invasive species

Office of Mauna Kea Management (OMKM)
Office of Mauna Kea Management (OMKM)

A large portion of the land mass of Hawaiʻi Island, is contained on the slopes of the tallest mountain in the world, Mauna Kea. The mountain is host to a variety of ecosystems, stretching from the coastal waters, to the arid aeolian desert of the summit area.

Christopher Phillips explains...

The Nature Conservancy
The Nature Conservancy

One of the most notorious and well documented threats to Hawaiʻi's forests ecosystem, comes in the form of sheep, pigs, and goats – the ungulates. The ungulates are responsible for much of the ecological devastation that has befallen the forest understory. Many precious plants species have been brought to the brink of extinction by the insatiable appetites of the ungulates.

Christopher Phillips explains...

The Nature Conservancy
The Nature Conservancy

Water, or wai in the Hawaiian language, is the heart of life in Hawaiian Islands. It maintains the many precious ecosystems across the state, it drives the agricultural economy, provides fresh drinking water, and unlimited health benefits. It's no wonder then that water lies at the heart of Hawaiian culture as the most treasured natural resource and a central cultural pillar.

Christopher Phillips explains...

Flickr / USDAgov
Flickr / USDAgov

Hawai‘i is ground zero when it comes to tackling invasive species. Nowhere is that more apparent than on the Big Island, where residents deal with everything from little fire ants to coqui frogs. And as HPR’s Molly Solomon reports, it’s the focus of an upcoming community forum.

hatchetcaye.com
hatchetcaye.com

  Here in Hawaii, Lionfish are an exotic aquarium attraction, with their long poisonous spines.

In the Atlantic Ocean, Red Lionfish have become an invasive species with no natural predators. They often eat up to ninety-percent of the smaller fish in a reef. But adding them into local fisheries in the Atlantic as a form of “conservational hunting” controls their numbers. They‘re caught…cooked…and taste a lot like red snapper. To protect Pacific fish, laws prevent their release into Hawaiian waters. Mark Hixon is a professor at the University of Hawaii at Manoa.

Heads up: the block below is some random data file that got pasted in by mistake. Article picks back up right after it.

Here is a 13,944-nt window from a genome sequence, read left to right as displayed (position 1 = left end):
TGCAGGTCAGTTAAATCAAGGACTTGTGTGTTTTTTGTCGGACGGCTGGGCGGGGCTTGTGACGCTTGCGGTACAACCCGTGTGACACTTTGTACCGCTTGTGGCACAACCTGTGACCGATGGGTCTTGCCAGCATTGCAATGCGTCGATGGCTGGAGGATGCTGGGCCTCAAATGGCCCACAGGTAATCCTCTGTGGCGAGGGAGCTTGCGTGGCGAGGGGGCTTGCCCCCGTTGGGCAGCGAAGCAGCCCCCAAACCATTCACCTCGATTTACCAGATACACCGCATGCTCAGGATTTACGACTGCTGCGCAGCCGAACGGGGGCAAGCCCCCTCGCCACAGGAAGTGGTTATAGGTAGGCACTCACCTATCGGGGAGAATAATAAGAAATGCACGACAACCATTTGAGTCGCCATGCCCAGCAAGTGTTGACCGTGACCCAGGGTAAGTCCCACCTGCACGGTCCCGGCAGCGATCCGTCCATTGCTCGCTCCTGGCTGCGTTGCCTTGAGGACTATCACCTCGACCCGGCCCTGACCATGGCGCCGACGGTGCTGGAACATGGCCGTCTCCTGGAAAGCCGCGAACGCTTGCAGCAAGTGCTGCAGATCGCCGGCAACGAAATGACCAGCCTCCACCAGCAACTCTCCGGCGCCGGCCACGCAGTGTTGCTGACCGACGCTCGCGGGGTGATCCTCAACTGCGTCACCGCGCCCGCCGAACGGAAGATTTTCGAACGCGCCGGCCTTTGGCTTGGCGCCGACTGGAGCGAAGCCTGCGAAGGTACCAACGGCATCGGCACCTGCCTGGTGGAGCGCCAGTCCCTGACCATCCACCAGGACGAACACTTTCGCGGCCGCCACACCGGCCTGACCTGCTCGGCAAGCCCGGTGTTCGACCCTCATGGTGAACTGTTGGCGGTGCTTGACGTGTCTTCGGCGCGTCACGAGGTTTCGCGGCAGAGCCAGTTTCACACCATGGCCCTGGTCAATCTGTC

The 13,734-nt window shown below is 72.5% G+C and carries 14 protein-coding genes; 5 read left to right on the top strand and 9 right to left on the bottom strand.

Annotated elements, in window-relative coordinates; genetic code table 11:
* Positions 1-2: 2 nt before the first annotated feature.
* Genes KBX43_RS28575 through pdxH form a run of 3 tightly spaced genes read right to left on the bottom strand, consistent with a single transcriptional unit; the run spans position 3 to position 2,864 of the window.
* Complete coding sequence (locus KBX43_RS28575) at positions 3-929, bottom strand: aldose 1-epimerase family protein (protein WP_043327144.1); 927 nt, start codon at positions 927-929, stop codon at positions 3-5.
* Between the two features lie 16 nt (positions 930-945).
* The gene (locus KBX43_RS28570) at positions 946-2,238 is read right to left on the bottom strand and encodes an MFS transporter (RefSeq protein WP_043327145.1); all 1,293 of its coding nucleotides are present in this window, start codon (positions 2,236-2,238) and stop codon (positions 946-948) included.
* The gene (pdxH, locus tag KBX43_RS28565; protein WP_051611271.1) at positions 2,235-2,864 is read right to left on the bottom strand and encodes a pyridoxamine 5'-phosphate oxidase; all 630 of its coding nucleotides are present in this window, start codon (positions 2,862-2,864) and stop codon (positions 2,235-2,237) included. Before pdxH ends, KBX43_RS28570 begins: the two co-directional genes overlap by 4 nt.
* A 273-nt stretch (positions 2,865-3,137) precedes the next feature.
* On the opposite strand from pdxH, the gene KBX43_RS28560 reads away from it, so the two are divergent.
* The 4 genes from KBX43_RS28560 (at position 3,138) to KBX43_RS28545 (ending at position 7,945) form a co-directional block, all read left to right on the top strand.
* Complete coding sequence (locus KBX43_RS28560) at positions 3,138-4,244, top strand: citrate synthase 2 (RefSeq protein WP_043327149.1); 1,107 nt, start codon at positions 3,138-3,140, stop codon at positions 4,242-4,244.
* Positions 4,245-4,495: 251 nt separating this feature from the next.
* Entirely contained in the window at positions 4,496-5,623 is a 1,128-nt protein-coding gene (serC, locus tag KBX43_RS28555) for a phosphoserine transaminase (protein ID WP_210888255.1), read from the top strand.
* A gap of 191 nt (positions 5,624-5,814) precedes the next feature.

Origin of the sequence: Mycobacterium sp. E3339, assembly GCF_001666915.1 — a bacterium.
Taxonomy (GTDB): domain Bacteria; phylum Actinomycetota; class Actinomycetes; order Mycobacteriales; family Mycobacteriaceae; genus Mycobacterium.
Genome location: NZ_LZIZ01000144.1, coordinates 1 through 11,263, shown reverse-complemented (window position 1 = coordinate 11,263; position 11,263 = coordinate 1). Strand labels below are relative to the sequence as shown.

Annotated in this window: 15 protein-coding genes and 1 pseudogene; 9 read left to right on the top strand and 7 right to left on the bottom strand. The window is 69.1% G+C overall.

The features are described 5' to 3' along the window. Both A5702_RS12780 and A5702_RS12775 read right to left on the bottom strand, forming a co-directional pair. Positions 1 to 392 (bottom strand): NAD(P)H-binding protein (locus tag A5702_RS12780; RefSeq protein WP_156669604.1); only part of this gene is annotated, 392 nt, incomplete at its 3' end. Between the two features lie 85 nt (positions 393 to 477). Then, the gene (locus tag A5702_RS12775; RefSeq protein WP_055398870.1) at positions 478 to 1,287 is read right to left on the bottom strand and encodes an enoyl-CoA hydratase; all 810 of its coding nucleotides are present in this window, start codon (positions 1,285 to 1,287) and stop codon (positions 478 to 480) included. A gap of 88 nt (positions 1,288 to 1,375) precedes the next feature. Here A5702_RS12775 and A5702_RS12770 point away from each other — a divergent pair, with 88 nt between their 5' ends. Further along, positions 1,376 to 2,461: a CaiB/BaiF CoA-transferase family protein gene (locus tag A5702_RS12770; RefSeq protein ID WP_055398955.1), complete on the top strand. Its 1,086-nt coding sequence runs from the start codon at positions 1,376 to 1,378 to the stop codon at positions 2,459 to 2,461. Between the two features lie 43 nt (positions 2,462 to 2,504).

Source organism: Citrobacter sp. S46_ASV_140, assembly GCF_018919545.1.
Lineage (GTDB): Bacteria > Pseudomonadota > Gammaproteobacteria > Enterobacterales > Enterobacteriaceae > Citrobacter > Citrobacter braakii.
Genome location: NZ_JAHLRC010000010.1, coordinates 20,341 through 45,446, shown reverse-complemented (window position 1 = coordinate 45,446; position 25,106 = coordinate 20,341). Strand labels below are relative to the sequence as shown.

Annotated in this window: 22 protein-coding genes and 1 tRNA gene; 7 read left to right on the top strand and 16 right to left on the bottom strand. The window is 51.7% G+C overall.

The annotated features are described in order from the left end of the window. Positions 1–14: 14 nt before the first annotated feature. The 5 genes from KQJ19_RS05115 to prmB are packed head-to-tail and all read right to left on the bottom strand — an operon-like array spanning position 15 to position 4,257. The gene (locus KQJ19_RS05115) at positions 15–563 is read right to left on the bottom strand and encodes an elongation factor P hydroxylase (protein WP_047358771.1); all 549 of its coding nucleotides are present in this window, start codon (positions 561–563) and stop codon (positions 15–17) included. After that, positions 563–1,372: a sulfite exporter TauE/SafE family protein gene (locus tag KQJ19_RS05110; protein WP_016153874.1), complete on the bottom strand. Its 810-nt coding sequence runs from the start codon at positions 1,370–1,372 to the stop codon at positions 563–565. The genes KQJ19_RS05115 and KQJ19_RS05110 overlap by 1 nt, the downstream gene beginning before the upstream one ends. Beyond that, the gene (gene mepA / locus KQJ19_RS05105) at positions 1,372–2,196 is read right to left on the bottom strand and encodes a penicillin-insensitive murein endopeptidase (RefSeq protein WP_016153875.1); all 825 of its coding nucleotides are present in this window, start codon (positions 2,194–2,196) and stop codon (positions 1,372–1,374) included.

Joining us today is William Hozey to tell us about the International VEX Robotics Summer Games. Then we have Lihla Noori from the Hawaii Conservation Alliance to tell us about the Conservation Conference called “Navigating Change in the Pacific Islands”.  Finally, we'll find out how the Nature Conservancy leverages the crowd and technology to find invasive species.

First we'll look at the latest tech news and happenings in Hawaii and beyond. Then joining us today is Marco Morawec to tell us about the Firehose Weekend for high school students and Meli James from HVCA to tell us about the relaunch of the Hawaii Venture Capital Association. Finally, we'll find out how citizens can help scientists, find invasive species and help fight plant diseases.   

An Environmental War That's For The Birds

Jan 29, 2014
Flickr / carla kishinami
Flickr / carla kishinami

Cattle egrets and barn owls are common birds around the islands. Before statehood, they were brought in to control pests. But they’ve become a threat to native and endangered birds. That’s led the U.S. Fish and Wildlife Service to propose a rule change to allow them to be killed. And that’s stirring controversy among wildlife biologists and animal advocacy groups, who say we should be looking at other solutions. HPR’s Molly Solomon reports.

Little Fire Ants Cause Big Problems

Jan 13, 2014
Hawaii Department of Agriculture
Hawaii Department of Agriculture

They’re no bigger than the head of a pin, but the Little Fire Ant can cause a huge amount of damage. The stinging ants have been on Hawaii Island for years. And now officials are worried it’s spreading to outer islands. HPR’s Molly Solomon reports.

"Invasion: Little Fire Ants in Hawaii" screening dates:

Flickr / whatstaiters
Flickr / whatstaiters

One of the most important duties of those who care for Hawaii's highest peak is conserving the natural resources. That includes both keeping invasive species out, and replanting endangered species. From Hawaii Island, HPR's Sherry Bracken tells us more.

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